The Fifth Column

Written by Andrew Gross
Review by Ellen Keith

In New York City in the summer of 1941, Charles Mossman has a long way to go to regain people’s trust. He’s just been released from prison after two years for manslaughter after his drunken rage at Nazi sympathizers cost an innocent teenager his life. His estranged wife allows him two afternoons a week with his daughter, and a series of odd behaviors have him convinced that her elderly Swiss neighbors are actually Nazi spies. But who is going to believe an ex-drunk ex-con?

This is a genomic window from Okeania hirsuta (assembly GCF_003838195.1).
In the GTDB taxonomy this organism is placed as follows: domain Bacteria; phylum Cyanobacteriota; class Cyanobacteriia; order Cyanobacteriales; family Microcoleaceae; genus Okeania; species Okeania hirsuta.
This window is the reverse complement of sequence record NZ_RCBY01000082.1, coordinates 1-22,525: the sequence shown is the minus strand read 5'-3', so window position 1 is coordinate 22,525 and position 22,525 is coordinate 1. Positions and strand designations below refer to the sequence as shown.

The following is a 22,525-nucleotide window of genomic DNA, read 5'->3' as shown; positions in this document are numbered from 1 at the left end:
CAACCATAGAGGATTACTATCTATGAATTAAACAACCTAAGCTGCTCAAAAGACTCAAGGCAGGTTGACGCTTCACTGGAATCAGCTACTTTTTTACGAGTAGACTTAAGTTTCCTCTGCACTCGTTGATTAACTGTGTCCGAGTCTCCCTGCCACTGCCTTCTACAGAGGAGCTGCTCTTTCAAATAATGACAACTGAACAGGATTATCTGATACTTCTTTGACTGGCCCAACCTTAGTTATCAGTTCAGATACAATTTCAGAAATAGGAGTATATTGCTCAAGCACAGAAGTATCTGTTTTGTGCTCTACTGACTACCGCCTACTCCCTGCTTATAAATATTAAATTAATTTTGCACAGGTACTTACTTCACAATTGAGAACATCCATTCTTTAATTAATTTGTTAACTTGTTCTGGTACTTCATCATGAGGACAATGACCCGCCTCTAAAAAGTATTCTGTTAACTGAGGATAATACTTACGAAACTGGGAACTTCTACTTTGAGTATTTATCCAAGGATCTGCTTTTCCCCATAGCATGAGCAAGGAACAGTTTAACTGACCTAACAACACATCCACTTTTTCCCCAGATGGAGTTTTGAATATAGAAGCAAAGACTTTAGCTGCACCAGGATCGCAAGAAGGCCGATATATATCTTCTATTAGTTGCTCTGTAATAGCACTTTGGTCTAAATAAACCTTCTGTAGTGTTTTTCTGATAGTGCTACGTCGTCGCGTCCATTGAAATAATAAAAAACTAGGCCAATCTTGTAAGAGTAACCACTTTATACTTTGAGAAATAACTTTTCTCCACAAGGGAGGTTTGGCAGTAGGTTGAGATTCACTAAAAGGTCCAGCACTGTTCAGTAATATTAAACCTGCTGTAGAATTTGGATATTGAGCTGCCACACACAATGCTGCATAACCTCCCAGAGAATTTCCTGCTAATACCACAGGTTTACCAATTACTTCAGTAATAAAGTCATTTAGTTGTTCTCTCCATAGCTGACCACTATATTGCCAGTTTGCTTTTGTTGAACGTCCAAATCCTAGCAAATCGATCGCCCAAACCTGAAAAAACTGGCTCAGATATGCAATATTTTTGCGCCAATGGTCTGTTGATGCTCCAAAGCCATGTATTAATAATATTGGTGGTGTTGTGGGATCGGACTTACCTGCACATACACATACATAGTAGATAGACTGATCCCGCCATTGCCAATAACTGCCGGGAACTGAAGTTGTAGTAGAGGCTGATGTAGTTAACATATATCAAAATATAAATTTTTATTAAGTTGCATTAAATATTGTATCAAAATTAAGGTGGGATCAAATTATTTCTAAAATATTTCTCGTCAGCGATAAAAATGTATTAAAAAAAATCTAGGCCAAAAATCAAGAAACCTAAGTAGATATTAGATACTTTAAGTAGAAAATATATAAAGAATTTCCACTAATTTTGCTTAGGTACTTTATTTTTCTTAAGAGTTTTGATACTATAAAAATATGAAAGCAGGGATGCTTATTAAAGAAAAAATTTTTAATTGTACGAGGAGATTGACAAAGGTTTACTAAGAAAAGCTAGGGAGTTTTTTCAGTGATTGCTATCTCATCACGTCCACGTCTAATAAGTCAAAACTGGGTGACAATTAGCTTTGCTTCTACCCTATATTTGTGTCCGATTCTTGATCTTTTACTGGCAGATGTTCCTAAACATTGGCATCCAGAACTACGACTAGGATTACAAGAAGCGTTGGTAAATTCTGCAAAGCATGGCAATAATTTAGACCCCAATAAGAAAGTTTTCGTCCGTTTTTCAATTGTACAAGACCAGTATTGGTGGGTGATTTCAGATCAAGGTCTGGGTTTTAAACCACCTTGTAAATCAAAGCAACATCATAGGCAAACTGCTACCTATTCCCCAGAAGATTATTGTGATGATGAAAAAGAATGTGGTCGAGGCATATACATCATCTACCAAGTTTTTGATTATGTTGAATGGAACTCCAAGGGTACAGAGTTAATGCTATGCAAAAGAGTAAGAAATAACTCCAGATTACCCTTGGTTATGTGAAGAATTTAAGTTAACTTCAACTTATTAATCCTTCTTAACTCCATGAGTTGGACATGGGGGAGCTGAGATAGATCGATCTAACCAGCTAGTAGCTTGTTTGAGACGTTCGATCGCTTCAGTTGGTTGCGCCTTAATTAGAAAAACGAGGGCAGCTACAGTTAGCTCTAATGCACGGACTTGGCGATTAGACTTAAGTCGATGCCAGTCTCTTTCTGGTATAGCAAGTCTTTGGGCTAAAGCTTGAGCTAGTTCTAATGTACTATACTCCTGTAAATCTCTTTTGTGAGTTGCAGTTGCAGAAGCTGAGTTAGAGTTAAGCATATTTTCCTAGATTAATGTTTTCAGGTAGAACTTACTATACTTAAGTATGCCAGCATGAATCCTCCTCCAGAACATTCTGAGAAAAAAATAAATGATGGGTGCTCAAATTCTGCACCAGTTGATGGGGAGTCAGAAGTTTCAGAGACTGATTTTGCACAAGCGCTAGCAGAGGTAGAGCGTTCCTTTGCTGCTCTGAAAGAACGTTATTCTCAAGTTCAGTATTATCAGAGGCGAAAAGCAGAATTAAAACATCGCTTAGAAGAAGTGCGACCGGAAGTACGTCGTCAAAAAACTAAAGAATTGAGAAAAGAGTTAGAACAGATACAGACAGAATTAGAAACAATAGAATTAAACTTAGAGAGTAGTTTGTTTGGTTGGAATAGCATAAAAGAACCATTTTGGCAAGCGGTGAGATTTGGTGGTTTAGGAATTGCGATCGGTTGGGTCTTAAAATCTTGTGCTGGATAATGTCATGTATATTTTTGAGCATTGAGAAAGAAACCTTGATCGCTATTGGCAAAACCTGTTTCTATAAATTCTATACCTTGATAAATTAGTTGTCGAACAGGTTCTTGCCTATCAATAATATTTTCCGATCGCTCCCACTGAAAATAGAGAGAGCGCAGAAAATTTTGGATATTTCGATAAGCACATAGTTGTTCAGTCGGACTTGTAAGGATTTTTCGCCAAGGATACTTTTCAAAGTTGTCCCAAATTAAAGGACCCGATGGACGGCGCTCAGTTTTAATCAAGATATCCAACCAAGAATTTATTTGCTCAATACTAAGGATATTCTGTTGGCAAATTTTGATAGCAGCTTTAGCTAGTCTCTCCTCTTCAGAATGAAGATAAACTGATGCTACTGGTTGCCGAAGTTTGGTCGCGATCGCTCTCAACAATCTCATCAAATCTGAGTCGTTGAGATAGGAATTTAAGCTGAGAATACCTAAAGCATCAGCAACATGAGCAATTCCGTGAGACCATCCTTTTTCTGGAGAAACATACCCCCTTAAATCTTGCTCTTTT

Gross adeptly captures the period before America entered World War II, when the country hoped to preserve its neutrality so that while Nazi sympathizers were scorned, it wasn’t illegal to be one. Charles can’t persuade the police to investigate, and his assertions only anger his wife and induce her to start divorce proceedings. The book moves along at a rapid pace, so character is often sacrificed to action. Villains may as well have big red arrows pointing at them, and the astute reader can figure out that Charles is being played before he does. It’s still an effective read, however. The fanaticism and single-minded belief in a country’s superiority of the World War II era is all too sadly recognizable in the 21st century.